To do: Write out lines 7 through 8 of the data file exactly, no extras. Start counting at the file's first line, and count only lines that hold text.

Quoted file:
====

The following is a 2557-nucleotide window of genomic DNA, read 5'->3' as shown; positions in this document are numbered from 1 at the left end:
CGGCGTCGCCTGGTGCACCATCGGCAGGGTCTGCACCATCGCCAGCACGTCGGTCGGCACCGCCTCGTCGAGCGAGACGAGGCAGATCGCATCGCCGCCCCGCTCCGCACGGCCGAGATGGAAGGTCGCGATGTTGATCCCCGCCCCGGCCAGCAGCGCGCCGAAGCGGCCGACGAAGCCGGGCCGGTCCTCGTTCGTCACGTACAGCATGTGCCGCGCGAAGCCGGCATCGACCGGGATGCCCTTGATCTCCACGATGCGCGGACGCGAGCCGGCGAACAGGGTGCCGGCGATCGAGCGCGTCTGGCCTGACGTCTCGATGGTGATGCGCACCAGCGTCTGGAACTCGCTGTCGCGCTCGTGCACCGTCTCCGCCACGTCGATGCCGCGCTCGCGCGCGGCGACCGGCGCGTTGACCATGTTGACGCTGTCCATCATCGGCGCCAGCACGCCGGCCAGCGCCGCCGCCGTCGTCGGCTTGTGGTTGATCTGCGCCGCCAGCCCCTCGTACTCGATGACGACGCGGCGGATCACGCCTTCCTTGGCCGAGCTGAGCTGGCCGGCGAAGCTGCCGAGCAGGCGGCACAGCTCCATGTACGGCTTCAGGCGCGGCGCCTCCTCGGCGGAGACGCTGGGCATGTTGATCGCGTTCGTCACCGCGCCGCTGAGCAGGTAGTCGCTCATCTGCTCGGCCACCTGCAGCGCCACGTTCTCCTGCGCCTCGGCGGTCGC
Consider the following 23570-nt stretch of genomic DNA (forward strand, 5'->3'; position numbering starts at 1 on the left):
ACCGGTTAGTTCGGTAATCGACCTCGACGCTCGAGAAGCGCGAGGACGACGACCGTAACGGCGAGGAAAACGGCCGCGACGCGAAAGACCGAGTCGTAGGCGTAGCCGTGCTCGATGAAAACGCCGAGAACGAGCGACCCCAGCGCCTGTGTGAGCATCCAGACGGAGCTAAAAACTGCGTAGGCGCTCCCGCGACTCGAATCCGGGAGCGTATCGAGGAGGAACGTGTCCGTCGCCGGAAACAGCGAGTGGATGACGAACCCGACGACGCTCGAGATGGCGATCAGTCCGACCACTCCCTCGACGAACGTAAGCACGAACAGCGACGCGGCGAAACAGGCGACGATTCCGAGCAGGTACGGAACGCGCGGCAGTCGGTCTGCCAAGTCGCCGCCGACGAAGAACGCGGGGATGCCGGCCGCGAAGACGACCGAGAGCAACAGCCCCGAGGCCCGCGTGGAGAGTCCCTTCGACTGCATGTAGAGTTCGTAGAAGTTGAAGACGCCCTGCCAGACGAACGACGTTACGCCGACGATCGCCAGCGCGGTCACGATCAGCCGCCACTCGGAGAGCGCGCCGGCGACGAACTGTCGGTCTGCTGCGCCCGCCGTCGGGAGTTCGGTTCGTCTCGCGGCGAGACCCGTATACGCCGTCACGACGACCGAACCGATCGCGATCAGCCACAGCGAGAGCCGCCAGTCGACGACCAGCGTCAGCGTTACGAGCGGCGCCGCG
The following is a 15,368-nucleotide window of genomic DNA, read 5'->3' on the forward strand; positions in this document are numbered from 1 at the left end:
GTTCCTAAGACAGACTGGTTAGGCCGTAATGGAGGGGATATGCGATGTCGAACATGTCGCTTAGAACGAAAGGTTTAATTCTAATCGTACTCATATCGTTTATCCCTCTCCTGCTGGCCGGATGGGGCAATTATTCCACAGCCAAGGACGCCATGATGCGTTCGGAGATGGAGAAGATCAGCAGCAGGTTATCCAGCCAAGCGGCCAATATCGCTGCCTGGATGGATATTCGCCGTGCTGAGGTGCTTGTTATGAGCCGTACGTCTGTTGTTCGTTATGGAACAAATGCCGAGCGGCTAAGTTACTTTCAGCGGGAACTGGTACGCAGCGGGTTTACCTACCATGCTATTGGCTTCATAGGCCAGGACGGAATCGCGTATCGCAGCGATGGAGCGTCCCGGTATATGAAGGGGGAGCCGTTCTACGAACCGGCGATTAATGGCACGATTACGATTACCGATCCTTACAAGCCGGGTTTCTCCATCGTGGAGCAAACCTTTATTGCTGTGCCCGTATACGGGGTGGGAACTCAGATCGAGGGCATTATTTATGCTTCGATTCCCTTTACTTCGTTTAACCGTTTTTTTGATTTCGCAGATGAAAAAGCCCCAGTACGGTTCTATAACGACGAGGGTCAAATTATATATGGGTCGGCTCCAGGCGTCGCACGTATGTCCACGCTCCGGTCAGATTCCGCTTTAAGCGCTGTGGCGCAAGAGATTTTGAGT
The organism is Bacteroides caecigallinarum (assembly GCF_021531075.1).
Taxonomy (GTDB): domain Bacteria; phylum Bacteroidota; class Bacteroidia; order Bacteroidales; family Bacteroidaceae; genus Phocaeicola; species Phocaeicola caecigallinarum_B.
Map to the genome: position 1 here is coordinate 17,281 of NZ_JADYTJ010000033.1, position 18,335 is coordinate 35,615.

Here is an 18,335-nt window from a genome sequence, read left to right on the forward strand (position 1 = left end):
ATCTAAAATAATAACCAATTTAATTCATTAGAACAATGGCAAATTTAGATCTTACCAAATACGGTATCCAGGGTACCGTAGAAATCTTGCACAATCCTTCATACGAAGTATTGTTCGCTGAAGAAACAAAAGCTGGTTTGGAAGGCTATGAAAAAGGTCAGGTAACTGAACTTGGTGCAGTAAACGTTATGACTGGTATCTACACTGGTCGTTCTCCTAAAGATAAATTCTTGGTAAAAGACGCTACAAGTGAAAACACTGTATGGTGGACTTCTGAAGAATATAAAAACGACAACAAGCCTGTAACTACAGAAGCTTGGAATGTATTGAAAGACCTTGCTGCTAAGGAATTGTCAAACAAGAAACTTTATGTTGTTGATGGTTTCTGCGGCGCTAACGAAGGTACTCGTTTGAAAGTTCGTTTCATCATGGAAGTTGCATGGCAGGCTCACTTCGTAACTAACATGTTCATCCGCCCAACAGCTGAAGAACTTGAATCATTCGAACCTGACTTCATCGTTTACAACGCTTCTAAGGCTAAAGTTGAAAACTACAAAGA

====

The organism is Bacteroides caecigallinarum (assembly GCF_021531075.1).
Taxonomy (GTDB): domain Bacteria; phylum Bacteroidota; class Bacteroidia; order Bacteroidales; family Bacteroidaceae; genus Phocaeicola; species Phocaeicola caecigallinarum_B.